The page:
Authors: Takehide Ishiguro; Akihiro Yamada
Addresses: Graduate School of Commerce, Chuo University, 742-1 Higashinakano, Hachioji-shi, Tokyo 192-0393, Japan ' Faculty of Commerce, Chuo University, 742-1 Higashinakano, Hachioji-shi, Tokyo 192-0393, Japan
Abstract: This study investigates the relationship between chief executive officers' (CEO) overconfidence and tax avoidance, and the process through which the influence of CEOs' overconfidence propagates to subsidiaries and affiliates. To estimate CEOs' overconfidence, this study focuses on Japanese management forecasts, which are disclosed by most companies in Japan. This approach allows mitigating sample selection bias. The study's results indicate that: 1) companies with overconfident CEOs engage in more aggressive tax avoidance; 2) the influence of CEOs' overconfidence is more pronounced in parent companies directly operated by CEOs. These trends are more pronounced when CEOs are overconfident regarding specific information and are also observed when the analysis accounts for factors related to corporate governance. The study's findings suggest that the nature of manager has a substantial impact on corporate tax planning, and such impact is more likely to spread in organisations closer to the CEO.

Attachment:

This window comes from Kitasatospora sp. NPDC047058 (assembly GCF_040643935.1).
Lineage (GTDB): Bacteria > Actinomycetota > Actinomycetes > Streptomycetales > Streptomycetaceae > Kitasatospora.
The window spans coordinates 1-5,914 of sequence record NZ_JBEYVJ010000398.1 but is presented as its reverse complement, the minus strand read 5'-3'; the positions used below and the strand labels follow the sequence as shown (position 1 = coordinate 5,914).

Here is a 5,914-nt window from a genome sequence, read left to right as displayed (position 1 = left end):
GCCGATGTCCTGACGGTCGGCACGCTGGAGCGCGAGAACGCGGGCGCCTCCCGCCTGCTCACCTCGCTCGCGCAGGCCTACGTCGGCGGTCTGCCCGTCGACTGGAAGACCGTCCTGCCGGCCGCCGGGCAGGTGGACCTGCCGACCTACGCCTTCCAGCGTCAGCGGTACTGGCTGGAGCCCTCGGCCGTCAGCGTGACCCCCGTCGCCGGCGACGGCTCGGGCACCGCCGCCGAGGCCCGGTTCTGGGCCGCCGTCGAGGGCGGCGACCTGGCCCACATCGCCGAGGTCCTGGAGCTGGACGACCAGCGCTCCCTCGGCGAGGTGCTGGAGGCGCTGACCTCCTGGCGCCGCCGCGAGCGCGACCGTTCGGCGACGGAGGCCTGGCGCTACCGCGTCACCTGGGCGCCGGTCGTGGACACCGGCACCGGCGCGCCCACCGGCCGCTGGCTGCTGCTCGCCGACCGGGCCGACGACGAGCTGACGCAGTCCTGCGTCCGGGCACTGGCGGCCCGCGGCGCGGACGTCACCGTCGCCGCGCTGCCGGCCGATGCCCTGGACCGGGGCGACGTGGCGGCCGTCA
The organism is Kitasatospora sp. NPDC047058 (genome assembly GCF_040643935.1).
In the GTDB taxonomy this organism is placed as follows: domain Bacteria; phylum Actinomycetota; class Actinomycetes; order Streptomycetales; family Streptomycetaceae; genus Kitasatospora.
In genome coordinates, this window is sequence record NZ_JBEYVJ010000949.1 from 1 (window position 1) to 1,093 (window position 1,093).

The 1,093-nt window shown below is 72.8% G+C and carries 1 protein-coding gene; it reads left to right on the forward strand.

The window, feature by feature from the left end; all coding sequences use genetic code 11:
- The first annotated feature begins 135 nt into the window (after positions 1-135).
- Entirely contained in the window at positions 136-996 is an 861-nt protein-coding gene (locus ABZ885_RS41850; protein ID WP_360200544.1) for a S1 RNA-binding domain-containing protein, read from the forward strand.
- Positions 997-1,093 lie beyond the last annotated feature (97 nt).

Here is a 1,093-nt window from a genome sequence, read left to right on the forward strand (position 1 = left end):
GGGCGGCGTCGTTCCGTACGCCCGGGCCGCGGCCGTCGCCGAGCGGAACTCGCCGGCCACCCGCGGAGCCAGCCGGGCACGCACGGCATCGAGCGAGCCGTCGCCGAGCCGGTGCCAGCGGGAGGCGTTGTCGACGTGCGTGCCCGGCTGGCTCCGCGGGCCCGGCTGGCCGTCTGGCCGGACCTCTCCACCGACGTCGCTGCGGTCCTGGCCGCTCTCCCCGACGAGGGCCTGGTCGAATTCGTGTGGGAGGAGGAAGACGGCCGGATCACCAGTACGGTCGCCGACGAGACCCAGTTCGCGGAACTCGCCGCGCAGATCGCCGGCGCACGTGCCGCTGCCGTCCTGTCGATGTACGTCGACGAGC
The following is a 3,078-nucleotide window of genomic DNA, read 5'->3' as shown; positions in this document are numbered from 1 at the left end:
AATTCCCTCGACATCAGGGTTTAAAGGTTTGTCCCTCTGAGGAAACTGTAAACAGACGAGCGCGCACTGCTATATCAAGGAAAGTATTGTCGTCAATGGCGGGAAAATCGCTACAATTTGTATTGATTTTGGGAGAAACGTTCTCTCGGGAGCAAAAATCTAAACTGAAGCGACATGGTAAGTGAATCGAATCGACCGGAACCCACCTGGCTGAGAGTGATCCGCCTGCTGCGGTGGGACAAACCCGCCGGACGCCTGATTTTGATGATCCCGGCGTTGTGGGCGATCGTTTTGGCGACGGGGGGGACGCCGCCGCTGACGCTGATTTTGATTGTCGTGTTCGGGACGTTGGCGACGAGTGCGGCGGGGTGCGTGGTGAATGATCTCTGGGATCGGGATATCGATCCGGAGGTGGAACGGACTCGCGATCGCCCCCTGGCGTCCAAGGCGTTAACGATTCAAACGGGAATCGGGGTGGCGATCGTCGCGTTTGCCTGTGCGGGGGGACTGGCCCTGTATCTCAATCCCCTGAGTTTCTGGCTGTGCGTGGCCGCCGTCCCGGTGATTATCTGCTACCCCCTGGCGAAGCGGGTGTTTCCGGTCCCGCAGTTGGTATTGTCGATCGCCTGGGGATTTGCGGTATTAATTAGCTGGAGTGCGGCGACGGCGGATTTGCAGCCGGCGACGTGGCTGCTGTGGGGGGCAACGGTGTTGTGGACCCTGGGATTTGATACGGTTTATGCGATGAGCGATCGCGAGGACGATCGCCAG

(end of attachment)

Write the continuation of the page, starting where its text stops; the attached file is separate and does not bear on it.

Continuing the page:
Keywords: tax avoidance; tax aggressiveness; overconfidence; weighting effects; optimism; decentralisation; corporate governance; subsidiaries; parent companies; Japan.
International Journal of Economics and Accounting, 2021 Vol.10 No.2, pp.181 - 203
Received: 15 Oct 2019
Accepted: 02 Jun 2020
Published online: 24 May 2021 *